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abstracts & posters

Use of telemedicine to improve access to clinical services and treatment for children with sickle cell disease

key information

source: American Society of Pediatric Hematology/Oncology

year: 2016

authors: Kunal Sanghavi, Margaret Holtz, Kathleen Dempsey, Beth Vogel, Michele Caggana, Joann Bodurtha, Debra Cohen

summary/abstract:

Patients with sickle cell disease (SCD) who live at long distances from their specialty care center can have difficulty with clinic visit compliance. The Children’s Hospital of Pittsburgh (CHP) and the New York Mid-Atlantic Consortium for Genetics and Newborn Screening Services (NYMAC), a federally funded regional collaborative, recognized the need for families and providers to improve access to clinical services for these patients.

Objectives: To continue to provide service utilizing telemedicine for pediatric patients with SCD. To host onsite telemedicine training to illustrate how Telehealth can improve accessibility to care, increase workforce capacity, and identify barriers to its implementation at CHP for pediatric hematologists in the NYMAC region (DC, DE, MD, NJ, NY, PA, VA, and WV).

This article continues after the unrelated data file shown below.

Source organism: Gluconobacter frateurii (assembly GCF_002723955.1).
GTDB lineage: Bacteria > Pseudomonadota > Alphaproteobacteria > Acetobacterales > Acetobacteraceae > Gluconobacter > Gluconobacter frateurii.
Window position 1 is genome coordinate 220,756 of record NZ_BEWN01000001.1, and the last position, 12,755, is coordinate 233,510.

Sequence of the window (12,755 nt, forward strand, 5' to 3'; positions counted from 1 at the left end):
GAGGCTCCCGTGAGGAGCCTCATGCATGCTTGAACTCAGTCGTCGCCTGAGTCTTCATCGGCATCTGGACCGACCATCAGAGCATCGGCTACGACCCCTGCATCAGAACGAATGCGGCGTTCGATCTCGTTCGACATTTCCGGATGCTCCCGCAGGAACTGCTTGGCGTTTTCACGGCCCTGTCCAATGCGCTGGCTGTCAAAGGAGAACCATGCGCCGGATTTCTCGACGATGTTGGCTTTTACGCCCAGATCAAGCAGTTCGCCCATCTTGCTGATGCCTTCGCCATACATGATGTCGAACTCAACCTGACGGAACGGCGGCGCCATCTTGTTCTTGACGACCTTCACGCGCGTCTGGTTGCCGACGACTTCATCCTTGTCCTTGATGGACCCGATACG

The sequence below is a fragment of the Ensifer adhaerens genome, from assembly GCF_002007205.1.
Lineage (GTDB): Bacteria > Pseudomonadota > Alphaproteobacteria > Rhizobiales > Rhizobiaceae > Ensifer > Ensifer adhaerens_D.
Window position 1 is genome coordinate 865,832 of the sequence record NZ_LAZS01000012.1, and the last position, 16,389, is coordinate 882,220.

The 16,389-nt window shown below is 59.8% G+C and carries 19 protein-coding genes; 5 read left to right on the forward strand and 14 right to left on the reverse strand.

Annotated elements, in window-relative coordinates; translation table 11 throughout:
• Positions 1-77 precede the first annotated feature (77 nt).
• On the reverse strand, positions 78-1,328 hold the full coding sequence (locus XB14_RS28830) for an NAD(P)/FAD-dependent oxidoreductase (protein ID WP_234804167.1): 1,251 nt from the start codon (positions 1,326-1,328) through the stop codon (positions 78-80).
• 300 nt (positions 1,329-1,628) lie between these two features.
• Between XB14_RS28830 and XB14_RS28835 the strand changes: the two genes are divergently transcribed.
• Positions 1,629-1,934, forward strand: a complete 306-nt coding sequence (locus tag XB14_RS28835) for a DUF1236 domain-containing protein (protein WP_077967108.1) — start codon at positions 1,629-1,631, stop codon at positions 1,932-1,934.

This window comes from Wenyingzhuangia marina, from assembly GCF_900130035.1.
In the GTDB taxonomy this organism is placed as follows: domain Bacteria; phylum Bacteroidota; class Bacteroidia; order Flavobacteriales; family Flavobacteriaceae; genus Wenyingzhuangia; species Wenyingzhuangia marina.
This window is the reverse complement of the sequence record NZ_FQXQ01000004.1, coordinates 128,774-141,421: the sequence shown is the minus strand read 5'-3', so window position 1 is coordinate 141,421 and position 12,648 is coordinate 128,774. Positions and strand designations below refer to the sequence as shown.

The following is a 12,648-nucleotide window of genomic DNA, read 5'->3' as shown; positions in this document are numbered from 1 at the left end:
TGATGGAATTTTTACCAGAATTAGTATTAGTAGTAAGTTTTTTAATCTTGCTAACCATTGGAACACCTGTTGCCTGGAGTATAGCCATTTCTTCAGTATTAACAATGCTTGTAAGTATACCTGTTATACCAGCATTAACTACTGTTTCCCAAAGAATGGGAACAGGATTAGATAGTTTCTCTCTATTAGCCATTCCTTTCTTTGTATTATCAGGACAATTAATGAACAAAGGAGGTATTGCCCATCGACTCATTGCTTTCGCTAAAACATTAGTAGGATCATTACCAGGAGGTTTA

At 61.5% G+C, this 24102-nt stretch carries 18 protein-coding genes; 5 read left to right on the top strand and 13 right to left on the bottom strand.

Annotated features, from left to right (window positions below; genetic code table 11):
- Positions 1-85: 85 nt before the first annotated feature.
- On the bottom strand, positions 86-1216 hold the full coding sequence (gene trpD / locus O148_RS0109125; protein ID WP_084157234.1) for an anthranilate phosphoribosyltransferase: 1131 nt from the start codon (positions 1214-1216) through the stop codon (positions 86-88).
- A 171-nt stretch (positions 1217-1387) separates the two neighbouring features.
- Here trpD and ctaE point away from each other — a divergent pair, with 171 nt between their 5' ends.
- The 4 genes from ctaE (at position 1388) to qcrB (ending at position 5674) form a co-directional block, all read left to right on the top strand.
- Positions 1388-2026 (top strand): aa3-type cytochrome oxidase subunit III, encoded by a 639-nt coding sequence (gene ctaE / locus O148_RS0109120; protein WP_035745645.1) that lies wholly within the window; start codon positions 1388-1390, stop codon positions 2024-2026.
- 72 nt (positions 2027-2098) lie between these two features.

Design/Method: Telemedicine infrastructure was established in a satellite clinic at both Erie and Johnstown in Western Pennsylvania for monthly telemedicine sessions. CHP Staff and CHP SCD providers completed the telemedicine training. Patient satisfaction surveys were administered following the telemedicine visit. Pediatric hematologists in the NYMAC region were invited to participate in an onsite training program at CHP.

Results: Nine pediatric patients were seen at the Erie clinic which yielded 73 completed telemedicine visits. Two pediatric patients were seen at the Johnstown clinic, yielding 7 completed telemedicine visits. Improvements with clinic access, hydroxyurea adherence, and patient satisfaction were noted as positive results of Telemedicine. The pilot at CHP in 2013 resulted in an increased proportion of patients receiving four annual clinic visits to 90%, as well as access to genetic counseling for SCD families. The proportion of patients receiving hydroxyurea increased to 50%. SCD telemedicine services saved patients/families crucial time and resources.

organization: New York Mid-Atlantic Consortium for Genetics and Newborn Screening Services

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